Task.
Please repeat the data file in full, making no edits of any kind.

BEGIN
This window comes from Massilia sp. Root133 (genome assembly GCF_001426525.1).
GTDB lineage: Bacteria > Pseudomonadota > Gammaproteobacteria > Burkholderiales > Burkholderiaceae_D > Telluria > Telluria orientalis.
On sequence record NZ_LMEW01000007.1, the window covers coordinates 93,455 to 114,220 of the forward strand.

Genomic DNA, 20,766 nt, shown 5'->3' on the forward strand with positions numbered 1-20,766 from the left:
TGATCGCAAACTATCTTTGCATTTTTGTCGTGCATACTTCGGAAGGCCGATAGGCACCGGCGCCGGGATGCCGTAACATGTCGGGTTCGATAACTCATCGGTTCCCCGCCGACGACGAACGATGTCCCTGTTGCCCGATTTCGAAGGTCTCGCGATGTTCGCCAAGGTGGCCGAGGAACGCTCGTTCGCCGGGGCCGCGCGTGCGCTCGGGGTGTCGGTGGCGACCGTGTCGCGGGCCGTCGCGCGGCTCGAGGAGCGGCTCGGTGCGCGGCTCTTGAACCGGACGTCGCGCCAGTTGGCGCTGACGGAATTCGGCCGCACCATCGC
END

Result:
This window comes from Massilia sp. Root133 (genome assembly GCF_001426525.1).
GTDB lineage: Bacteria > Pseudomonadota > Gammaproteobacteria > Burkholderiales > Burkholderiaceae_D > Telluria > Telluria orientalis.
On sequence record NZ_LMEW01000007.1, the window covers coordinates 93,455 to 114,220 of the forward strand.

Genomic DNA, 20,766 nt, shown 5'->3' on the forward strand with positions numbered 1-20,766 from the left:
TGATCGCAAACTATCTTTGCATTTTTGTCGTGCATACTTCGGAAGGCCGATAGGCACCGGCGCCGGGATGCCGTAACATGTCGGGTTCGATAACTCATCGGTTCCCCGCCGACGACGAACGATGTCCCTGTTGCCCGATTTCGAAGGTCTCGCGATGTTCGCCAAGGTGGCCGAGGAACGCTCGTTCGCCGGGGCCGCGCGTGCGCTCGGGGTGTCGGTGGCGACCGTGTCGCGGGCCGTCGCGCGGCTCGAGGAGCGGCTCGGTGCGCGGCTCTTGAACCGGACGTCGCGCCAGTTGGCGCTGACGGAATTCGGCCGCACCATCGC